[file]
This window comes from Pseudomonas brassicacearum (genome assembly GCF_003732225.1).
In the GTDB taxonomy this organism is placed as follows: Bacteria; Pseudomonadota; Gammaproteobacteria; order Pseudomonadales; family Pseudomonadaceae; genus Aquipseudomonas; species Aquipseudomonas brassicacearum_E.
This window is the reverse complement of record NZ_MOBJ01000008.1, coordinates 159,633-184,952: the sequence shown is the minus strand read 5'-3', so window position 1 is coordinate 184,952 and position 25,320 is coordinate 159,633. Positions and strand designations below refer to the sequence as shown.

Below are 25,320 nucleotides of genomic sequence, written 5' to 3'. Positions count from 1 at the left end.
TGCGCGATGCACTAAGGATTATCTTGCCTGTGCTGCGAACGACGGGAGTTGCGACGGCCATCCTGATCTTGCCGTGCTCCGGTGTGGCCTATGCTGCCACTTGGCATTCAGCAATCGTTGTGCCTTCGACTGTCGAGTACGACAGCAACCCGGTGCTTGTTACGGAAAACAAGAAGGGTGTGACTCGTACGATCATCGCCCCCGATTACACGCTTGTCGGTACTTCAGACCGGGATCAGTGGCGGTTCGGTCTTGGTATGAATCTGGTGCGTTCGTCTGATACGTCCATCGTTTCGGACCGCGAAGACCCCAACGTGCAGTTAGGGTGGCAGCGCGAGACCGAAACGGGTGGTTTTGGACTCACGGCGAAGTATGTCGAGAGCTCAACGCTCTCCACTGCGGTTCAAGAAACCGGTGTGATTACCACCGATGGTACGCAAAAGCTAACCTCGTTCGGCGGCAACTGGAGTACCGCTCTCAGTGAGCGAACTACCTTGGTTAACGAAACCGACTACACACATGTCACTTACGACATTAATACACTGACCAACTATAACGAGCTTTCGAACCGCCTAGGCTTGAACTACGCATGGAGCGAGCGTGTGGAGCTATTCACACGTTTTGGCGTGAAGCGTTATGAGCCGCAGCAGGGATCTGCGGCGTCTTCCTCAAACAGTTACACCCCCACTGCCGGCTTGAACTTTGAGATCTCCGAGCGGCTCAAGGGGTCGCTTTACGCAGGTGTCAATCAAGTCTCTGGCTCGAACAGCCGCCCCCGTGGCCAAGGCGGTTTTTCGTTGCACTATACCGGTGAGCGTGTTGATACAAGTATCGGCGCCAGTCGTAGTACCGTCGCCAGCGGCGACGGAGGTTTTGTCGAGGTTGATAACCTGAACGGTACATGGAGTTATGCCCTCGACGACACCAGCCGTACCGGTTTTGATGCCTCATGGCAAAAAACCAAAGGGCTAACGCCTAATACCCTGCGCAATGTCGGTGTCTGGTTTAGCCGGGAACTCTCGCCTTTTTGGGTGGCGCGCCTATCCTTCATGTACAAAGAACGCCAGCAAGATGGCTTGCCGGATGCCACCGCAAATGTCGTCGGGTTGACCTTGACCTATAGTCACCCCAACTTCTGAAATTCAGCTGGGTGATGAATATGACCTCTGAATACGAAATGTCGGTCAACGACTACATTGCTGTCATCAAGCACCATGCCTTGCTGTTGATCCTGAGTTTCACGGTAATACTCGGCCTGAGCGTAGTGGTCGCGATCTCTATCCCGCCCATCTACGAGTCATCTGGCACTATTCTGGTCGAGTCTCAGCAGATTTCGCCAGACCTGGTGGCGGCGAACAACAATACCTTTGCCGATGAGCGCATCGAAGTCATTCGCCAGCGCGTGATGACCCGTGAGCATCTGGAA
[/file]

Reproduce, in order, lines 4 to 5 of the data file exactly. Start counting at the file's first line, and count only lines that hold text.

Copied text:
Below are 25,320 nucleotides of genomic sequence, written 5' to 3'. Positions count from 1 at the left end.
TGCGCGATGCACTAAGGATTATCTTGCCTGTGCTGCGAACGACGGGAGTTGCGACGGCCATCCTGATCTTGCCGTGCTCCGGTGTGGCCTATGCTGCCACTTGGCATTCAGCAATCGTTGTGCCTTCGACTGTCGAGTACGACAGCAACCCGGTGCTTGTTACGGAAAACAAGAAGGGTGTGACTCGTACGATCATCGCCCCCGATTACACGCTTGTCGGTACTTCAGACCGGGATCAGTGGCGGTTCGGTCTTGGTATGAATCTGGTGCGTTCGTCTGATACGTCCATCGTTTCGGACCGCGAAGACCCCAACGTGCAGTTAGGGTGGCAGCGCGAGACCGAAACGGGTGGTTTTGGACTCACGGCGAAGTATGTCGAGAGCTCAACGCTCTCCACTGCGGTTCAAGAAACCGGTGTGATTACCACCGATGGTACGCAAAAGCTAACCTCGTTCGGCGGCAACTGGAGTACCGCTCTCAGTGAGCGAACTACCTTGGTTAACGAAACCGACTACACACATGTCACTTACGACATTAATACACTGACCAACTATAACGAGCTTTCGAACCGCCTAGGCTTGAACTACGCATGGAGCGAGCGTGTGGAGCTATTCACACGTTTTGGCGTGAAGCGTTATGAGCCGCAGCAGGGATCTGCGGCGTCTTCCTCAAACAGTTACACCCCCACTGCCGGCTTGAACTTTGAGATCTCCGAGCGGCTCAAGGGGTCGCTTTACGCAGGTGTCAATCAAGTCTCTGGCTCGAACAGCCGCCCCCGTGGCCAAGGCGGTTTTTCGTTGCACTATACCGGTGAGCGTGTTGATACAAGTATCGGCGCCAGTCGTAGTACCGTCGCCAGCGGCGACGGAGGTTTTGTCGAGGTTGATAACCTGAACGGTACATGGAGTTATGCCCTCGACGACACCAGCCGTACCGGTTTTGATGCCTCATGGCAAAAAACCAAAGGGCTAACGCCTAATACCCTGCGCAATGTCGGTGTCTGGTTTAGCCGGGAACTCTCGCCTTTTTGGGTGGCGCGCCTATCCTTCATGTACAAAGAACGCCAGCAAGATGGCTTGCCGGATGCCACCGCAAATGTCGTCGGGTTGACCTTGACCTATAGTCACCCCAACTTCTGAAATTCAGCTGGGTGATGAATATGACCTCTGAATACGAAATGTCGGTCAACGACTACATTGCTGTCATCAAGCACCATGCCTTGCTGTTGATCCTGAGTTTCACGGTAATACTCGGCCTGAGCGTAGTGGTCGCGATCTCTATCCCGCCCATCTACGAGTCATCTGGCACTATTCTGGTCGAGTCTCAGCAGATTTCGCCAGACCTGGTGGCGGCGAACAACAATACCTTTGCCGATGAGCGCATCGAAGTCATTCGCCAGCGCGTGATGACCCGTGAGCATCTGGAA